One you could use a pub/sub mechanism to fire "events" between components in a loosely coupled fashion. Prism's EventAggregator or Laurent Bugnion's Messenger class in MVVM light are two solutions that come to mind. In these cases the contract is the event. For example let's say you had a pluggable Order Management app. An OrderSelected event could be fired which the parts can subscribe to. When you use this type of approach you need to put the eventing mechanism into the catalog thus allowing which ever part wants to access to import it. Using this approach you can go either direction from the shell to the parts, or from the parts to the shell. The advantage of this approach is it works well for when you have 1 to many consumers that need to respond to different occurances in the app.

A second approach which would be more relevant for cases where the parts themselves need to manipulate the shell would be to provide a set of specific contracts which those parts import. For example you can export an IMenuService which is shared in the container. Whenever parts need to manipulate the menu they import it.

A third approach if you are in SL or WPF is to export ICommands which the UI binds to. This would specifically be for cases where you want to plug in UI handlers directly.,

Whichever approach you use depends on the scenarios, but in practice a hybrid may be the best choice.

 

Sep 27, 2010 at 5:24 PM

I am using MVVM Light and was thinking about the Messenger class but I hadn't yet looked into it closely.  I will definately focus on it a bit and see how I can use it for my needs.  I also like your thoughts/suggestions on importing ICommands and having a contract in place, that can be imported, for working on the shell.  It seems like my best option smight be, as you mentioned, to combine all of your suggestions.

I know where to go to read up on the Messenger and EventAggregator.  Can you direct me to any specific sources for more information on your other two suggestions?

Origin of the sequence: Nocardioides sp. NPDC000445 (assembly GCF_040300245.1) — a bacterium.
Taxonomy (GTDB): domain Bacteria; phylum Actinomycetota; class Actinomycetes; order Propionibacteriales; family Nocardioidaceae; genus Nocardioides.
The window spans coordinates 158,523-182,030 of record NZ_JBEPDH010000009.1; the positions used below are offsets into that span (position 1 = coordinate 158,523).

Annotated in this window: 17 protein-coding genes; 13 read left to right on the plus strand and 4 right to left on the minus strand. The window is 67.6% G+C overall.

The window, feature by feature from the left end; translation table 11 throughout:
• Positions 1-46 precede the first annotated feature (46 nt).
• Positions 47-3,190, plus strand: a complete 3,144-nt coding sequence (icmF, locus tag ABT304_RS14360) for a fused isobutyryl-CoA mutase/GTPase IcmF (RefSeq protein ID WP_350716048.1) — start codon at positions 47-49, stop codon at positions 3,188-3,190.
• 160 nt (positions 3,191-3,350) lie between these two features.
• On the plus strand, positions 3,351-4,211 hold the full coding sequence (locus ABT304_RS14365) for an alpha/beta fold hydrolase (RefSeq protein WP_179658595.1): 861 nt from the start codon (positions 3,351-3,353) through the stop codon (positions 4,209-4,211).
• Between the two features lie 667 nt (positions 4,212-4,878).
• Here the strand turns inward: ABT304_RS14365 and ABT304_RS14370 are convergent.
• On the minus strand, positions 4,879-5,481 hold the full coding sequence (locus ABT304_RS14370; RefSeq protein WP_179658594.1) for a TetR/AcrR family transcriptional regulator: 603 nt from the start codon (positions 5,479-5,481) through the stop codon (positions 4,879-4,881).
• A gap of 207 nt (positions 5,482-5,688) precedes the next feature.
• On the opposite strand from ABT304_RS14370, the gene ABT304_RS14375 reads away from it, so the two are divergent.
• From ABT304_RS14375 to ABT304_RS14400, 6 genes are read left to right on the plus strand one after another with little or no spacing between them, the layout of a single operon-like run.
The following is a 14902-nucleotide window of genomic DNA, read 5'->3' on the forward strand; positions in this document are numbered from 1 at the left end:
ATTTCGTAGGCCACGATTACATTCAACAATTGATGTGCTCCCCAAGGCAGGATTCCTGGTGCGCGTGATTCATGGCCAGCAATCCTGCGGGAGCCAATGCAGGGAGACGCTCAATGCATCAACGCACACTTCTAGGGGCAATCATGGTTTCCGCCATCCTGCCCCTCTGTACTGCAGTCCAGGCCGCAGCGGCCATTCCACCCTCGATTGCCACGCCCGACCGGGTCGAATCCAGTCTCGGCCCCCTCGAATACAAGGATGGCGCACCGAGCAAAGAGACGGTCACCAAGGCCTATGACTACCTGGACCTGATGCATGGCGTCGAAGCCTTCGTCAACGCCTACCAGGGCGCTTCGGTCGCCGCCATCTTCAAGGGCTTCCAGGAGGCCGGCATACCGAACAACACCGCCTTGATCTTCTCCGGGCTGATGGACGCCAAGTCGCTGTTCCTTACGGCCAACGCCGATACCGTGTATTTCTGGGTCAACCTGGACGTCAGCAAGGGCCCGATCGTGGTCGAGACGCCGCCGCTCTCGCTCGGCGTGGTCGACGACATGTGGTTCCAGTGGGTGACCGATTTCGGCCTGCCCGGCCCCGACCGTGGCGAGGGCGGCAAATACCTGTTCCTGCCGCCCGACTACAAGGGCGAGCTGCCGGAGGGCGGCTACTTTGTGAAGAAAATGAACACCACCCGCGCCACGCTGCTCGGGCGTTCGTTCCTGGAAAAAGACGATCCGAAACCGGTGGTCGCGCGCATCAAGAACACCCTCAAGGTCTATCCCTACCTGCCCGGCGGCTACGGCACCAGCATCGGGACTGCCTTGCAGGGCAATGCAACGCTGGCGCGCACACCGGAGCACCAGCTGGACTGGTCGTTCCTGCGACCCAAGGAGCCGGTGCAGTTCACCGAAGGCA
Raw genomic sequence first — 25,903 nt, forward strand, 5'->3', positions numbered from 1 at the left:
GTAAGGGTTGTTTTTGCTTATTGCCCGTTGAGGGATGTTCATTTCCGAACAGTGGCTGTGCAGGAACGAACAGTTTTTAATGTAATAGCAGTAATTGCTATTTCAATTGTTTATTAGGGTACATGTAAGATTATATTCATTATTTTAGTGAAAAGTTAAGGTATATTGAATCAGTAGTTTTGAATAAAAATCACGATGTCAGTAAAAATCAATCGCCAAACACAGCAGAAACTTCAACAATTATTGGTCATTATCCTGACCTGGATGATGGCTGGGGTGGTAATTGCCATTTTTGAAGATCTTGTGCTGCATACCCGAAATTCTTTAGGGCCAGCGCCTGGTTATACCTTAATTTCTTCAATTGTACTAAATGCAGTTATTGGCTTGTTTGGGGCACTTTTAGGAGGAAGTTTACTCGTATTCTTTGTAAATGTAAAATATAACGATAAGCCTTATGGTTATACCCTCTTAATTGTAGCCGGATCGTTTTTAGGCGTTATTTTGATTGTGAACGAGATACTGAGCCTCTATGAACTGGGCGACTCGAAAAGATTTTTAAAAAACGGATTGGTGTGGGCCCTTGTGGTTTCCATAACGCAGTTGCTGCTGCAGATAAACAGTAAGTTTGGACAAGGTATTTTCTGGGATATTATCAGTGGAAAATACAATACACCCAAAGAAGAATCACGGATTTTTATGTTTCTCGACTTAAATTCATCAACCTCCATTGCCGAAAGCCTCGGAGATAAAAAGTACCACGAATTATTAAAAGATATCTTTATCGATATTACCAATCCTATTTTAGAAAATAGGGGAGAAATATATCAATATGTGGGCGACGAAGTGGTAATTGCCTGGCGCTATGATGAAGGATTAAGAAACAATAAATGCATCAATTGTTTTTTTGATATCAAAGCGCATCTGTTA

Thanks,

Todd

Sep 27, 2010 at 5:34 PM

This article in the Prism docs covers the approaches. You can also see my Prism article (shameless plug) in the section on "Modules and Services". 

Using MEF you would not need to manually register as the services would just go in the catalog. RegionManger in Prism is an example of one such service.

Cheers

Glenn

 

 

 

Sep 27, 2010 at 6:39 PM

Thank you very much Glenn.  I started looking in to Prism last night.  I was initially worried about going this route because I heard that Prism is rather larger and some developers complained about this.  It seems to me that I can pick and choose what portions of Prism that I use.  I am using MEF and MVVM Light so I would be willing to move forward with Prism if those will work with Prism.  I wasn't possitive that Prism provided all the things that you were suggesting but I started thinking that it probably did and your most recent reply seems to confirm this.  I will continue looking in to it and read your article.

Thanks again for your input.

Todd

Sep 27, 2010 at 7:53 PM

Sure Todd. You can definitely pull the bits of Prism you want as needed, as that was part of the specific design. Regardless of whether you use it's bits or nots, the guidance / docs provide good references for addressing your solution.

Cheers

Glenn

Oct 2, 2010 at 8:38 AM
Edited Oct 2, 2010 at 8:39 AM

I myself learned all I know from composition by studing Prism. I've even ported major parts of Prism to work in ASP.NET WebForms. This is just to say that what Glenn says is absolutely true, it was a lot of work, but I did learn a lot in the process and it shows just how Prism can be adapted other frameworks/scenarios, not just Silverlight/WPF.